Randomised parameterisation motion planning for autonomous cars

Elbanhawi, M 2016, Randomised parameterisation motion planning for autonomous cars, Doctor of Philosophy (PhD), Aerospace, Mechanical and Manufacturing Engineering, RMIT University.


Document type: Thesis
Collection: Theses

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Title Randomised parameterisation motion planning for autonomous cars
Author(s) Elbanhawi, M
Year 2016
Abstract Motion planning is the development of a set of continuous, executable trajectories, to guide a robot (a passenger vehicle in this case) from a current state towards a desired, goal state. Traditional planning algorithms are limited to simplified motion modes and environments. Sampling based planners are a recent development in robotic research. They rely on randomized exploration of the robot’s environment. Sampling based planners were successfully used for robotic planning amongst many other applications. Current planners are not suitable for autonomous passenger vehicle planning.

The primary objective of the presented research is to develop novel methods and algorithms for sampling-based planning approaches. As such, those methods are expected to overcome compromises of existing planners. This is achieved by integrating a spline formulation of the vehicle’s motion within an efficient and consistent randomized planner. Splines are capable of synthesizing complex shapes whilst maintaining various degrees of parametric continuities. They are examined to devise a formulation for generating kinematically feasible paths and maintaining continuous trajectories.

The continuity of the developed paths was assessed by comparing their parametric continuity with existing discontinuous models. Data sets with varied continuity classes were generated for standard manoeuvres. The feasibility of the resulting paths was verified using a bicycle model for front wheel steered vehicles. Implementation of different tracking controllers was used to evaluate improvements in path tracking performance and reported reductions in tracking error and control effort. Similarly, an evaluation of the steering disturbances under ideal and stochastic actuation conditions was conducted and revealed reductions in lateral acceleration. Results were validated using field experiments on a specifically developed robotic platform. Reduced disturbances and improved tracking performances are expected to improve vehicles’ stability, passenger comfort and reduce mechanical failure rate and tire wear. We validated the advantage of parametric path continuity on path tracking performance and passenger comfort.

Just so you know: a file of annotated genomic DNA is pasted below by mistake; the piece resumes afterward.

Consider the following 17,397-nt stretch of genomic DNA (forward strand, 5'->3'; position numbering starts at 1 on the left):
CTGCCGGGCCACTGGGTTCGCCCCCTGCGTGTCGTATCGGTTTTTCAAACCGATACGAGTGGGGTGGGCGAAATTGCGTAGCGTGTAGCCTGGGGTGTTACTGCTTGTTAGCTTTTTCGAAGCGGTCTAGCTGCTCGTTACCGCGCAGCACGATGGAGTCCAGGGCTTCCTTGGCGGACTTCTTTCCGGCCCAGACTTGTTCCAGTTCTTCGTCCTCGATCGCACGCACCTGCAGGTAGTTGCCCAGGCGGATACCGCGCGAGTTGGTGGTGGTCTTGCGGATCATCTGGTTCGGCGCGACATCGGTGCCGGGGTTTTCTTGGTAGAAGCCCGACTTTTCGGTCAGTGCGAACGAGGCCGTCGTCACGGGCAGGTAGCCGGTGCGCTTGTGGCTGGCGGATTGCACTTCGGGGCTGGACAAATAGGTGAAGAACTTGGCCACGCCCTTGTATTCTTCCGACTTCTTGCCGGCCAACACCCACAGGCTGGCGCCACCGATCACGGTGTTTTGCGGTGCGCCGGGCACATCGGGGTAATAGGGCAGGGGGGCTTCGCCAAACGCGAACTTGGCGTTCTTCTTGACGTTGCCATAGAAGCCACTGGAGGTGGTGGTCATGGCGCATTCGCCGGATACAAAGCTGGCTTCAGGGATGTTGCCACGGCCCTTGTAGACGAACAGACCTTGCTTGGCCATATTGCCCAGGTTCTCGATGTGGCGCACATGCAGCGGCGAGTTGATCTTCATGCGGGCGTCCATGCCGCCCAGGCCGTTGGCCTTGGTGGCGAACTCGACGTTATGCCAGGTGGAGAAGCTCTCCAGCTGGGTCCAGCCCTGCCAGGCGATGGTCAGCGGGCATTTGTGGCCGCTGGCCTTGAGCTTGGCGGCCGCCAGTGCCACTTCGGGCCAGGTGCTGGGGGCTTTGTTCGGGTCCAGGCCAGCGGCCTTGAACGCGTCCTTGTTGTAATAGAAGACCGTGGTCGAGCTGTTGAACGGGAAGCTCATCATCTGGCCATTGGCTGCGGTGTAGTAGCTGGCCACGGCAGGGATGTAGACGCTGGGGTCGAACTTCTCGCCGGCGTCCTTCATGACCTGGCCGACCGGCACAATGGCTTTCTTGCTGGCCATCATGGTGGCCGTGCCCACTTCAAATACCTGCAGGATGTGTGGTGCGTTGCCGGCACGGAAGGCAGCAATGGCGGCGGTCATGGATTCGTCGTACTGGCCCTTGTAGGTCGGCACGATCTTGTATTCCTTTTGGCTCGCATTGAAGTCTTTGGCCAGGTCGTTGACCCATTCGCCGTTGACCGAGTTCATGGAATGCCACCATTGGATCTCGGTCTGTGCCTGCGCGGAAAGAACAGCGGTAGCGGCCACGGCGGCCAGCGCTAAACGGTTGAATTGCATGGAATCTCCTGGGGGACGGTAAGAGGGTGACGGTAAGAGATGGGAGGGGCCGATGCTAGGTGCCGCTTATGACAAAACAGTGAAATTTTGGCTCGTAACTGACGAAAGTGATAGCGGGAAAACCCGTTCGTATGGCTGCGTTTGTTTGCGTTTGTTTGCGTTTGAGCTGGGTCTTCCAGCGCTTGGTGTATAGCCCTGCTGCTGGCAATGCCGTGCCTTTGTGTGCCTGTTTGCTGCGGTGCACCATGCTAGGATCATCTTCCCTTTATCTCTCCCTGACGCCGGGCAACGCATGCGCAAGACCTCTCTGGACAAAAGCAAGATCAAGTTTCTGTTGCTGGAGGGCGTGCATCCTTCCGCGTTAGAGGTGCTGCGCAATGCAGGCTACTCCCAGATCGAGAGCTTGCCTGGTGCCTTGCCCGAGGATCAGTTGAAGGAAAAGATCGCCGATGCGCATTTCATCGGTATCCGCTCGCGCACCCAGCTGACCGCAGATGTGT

Based on the established spline parameterisation, randomised planning algorithms were developed that used spline paths for configuration space exploration. The resulting paths were validated for continuity and kinematic feasibility. Benchmarking against state of the art planners was conducted. Standard experiments were performed in maze environments, field environments and structured on-road environments. Nonparametric statistical analysis was used to evaluate planning time results. Proposed algorithms achieved significant improvements in planning time performance, compared to state of the art randomized kinodynamic spline based planners.

In conclusion, motion safety and passenger comfort were identified as the primary challenges of autonomous passenger vehicle motion planning. A spline parameterisation based model of the vehicle’s motion is developed with high order parametric continuity. Application of this model improves path tracking performances and reduces resulting disturbances. Finally, the integration of the proposed spline parameterization, within the developed randomized search algorithm, achieves statistically significant improvements of autonomous passenger cars path planning performances. The proposed approach is capable of solving motion planning problems for autonomous cars in order of milliseconds for a variety of maze, field and on-road benchmarks. The outcomes contribute to enabling the development of provably safe and reliable self driving vehicles, in order to enhance intelligent transportation systems.
Degree Doctor of Philosophy (PhD)
Institution RMIT University
School, Department or Centre Aerospace, Mechanical and Manufacturing Engineering
Subjects Autonomous Vehicles
Control Systems, Robotics and Automation
Keyword(s) Robotics
Motion planning
Autonomy
Path planning
Path tracking
Randomised algorithms
Self driving
Intelligent transportation system
Safe navigation
Passenger comfort
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Created: Wed, 07 Sep 2016, 11:42:58 EST by Keely Chapman
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